LAFAYETTE — Like every mom, April Spencer just wanted a nice birthday cake for her baby.
“It all started when my oldest had her first birthday party,” Spencer said. “I did a pretty epic cake for my oldest’s first birthday.”
Epic is the correct word. The theme was “Under the Sea,” and she made a main cake and a smash cake.
“It was my first ever two-tier cake … and I made about 100 tiny little sea creatures to go all over it and seaweed and coral. … It took me about a month and a half to do all the little (fondant) decorations and a lot of YouTube research to be able to pull off that cake.
“I had never stacked a cake before,” she explained. “I was pretty petrified that it was going to fall. Knowing what I know now, it should have fallen, but it didn’t. I got really, really lucky.”
Such an ambitious project surely means her story begins at her mother’s elbow in the kitchen, growing up in a Norman Rockwell painting. Try again.
“My mom was a single mom, so she worked a ton. She had like three jobs when we were growing up. … My grandma was there to help us … but she wasn’t necessarily your Betty Crocker. She taught us how to play solitaire and poker and not really how to bake cookies,” Spencer said, laughing.
She learned how to cook meals out of necessity. She moved frequently as a child and came from Florida to Allen East schools her sophomore year. She met Matt, who she would marry in 2013, and now they have three girls, ages 6, 4 and 1.
Spencer, 32, has worked as a bartender and a vet tech — but her dream was to go to art school. An older sister, who lives in North Carolina, is a baker and caterer and encouraged her to lean in to baking as a business. Once the “Under the Sea” cake was under her belt, Spencer began making cakes and cookies for family members and people at her husband’s work. It allowed her to be creative, help her family’s finances and stay at home to raise their children.
“I’m a doer,” she said. “I’m actually kind of bad at that. If there’s something that I can learn how to do, I’m going to learn how to do it.
“I’m a very visual learner. I can’t do recipe books. It’s not my thing. It’s not how my brain likes to process stuff. I can watch a video and have it like that,” she said. “And I still YouTube stuff. You can learn anything off of YouTube. … If you fail, nobody has to know.”
Two years ago, she crept carefully into doing wedding cakes — admitting to being petrified — but most of her fears were allayed with the purchase of a special cake box that will protect the cake in the car during transport. Around the same time, she began to explore sugar work.
“It’s a lot of fun. I’m starting to get more adventurous brides,” she said, explaining a geode cake with a missing tier in the middle. Cake and poured sugar can combine in exciting ways.
“It was another one of my little one’s birthdays,” Spencer said. “I remember the neighbor lady that I grew up beside, she would make lollipops for us.”
The recipe was basic hard candy — sometimes called hard tack candy or what is known as Jolly Ranchers. The friend made basic flavors and simply poured it out onto a cookie sheet. But Spencer was allowed to add the sprinkles she wanted and has very fond memories of the process. She wanted to delve back into that for the birthday party coming up.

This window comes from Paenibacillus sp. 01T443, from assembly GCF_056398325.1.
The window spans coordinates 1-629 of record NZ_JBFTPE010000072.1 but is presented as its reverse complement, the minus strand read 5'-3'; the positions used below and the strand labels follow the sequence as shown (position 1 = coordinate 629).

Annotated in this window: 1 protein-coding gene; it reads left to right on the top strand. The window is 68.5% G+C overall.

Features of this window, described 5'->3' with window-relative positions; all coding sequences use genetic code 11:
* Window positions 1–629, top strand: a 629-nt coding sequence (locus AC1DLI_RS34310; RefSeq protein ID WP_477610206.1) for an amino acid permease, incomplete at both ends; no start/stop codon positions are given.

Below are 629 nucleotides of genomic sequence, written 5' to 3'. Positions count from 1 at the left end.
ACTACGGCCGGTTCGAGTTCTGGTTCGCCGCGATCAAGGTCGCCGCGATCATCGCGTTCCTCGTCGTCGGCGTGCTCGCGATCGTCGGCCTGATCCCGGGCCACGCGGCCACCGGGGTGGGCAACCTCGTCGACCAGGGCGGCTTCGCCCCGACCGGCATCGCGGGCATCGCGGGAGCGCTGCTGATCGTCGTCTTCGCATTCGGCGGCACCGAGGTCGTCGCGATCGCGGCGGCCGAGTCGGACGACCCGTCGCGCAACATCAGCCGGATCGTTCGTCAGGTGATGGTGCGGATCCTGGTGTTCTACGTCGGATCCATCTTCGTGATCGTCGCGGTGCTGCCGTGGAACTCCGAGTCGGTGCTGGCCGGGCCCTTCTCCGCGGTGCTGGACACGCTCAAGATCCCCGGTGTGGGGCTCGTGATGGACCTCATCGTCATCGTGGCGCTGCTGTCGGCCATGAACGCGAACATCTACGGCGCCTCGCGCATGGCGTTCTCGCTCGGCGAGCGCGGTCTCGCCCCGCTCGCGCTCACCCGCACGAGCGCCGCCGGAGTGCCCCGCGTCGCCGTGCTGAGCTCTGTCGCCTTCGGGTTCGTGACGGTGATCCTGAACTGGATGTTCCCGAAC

She did an internet search for the recipe, and her mind was opened.
“Then I realized the lollipop universe had gotten quite sophisticated,” she said. “And that led me down a big black hole. … I knew that you could get chocolate lollipop molds, but I didn’t realize how big this was. … The options were just absolutely endless.”
But first, practice.
“There’s definitely a science to it. If something is off just a tiny bit, things can go really, really bad. They won’t set up or if you get 3 degrees above your boiling point, it turns yellow. A lot of batches have been thrown away before I got really good at it.”
Using the right mold is key.
“You can’t use a chocolate mold because it can’t withstand the (300-degree) temperatures of the hard candy. … I actually did that once. It’s really bad. You have lollipop all over your counter,” she said. “I have quite a few burns before I got really good at it.
“Probably the best thing about sugar is you can do so much with it. Once you get past the scared aspect. It can be very scary. It can cause a lot of damage. Once you know how to work with it … you can do the most amazing things,” she said. “It’s just beautiful. It’s just a texture that’s like no other.”
She currently bakes wedding cakes and makes lollipops in her home kitchen. In the past, she has rented commercial kitchen space for the lollipops to satisfy the cottage food law requirement of baking goods that are shipped out of state in an inspected kitchen.
“I had way too much time during the stay-at-home order, and we blew lid off of it,” Spencer said, explaining she found a new line of flavorings online. New: a booze line (think mango margarita lollipop with lime salt, sangria with a piece of dried blood orange inside), a “Dad box” (whiskey and cola, bacon, cheddar cheese) and a dessert selection (angel food cake, tiramisu).
She originally had these interesting flavors in mind for lollipops, but she has pivoted to incorporate them into wedding cake and icing flavorings.
For now, she is focusing on wedding cakes — as her August schedule is full of weddings that were postponed from June and July. But lollipops will be back as a major offering, as soon as the pandemic allows.
“The husband keeps saying I need to pick one, but I just can’t. They’re both really, really fun.”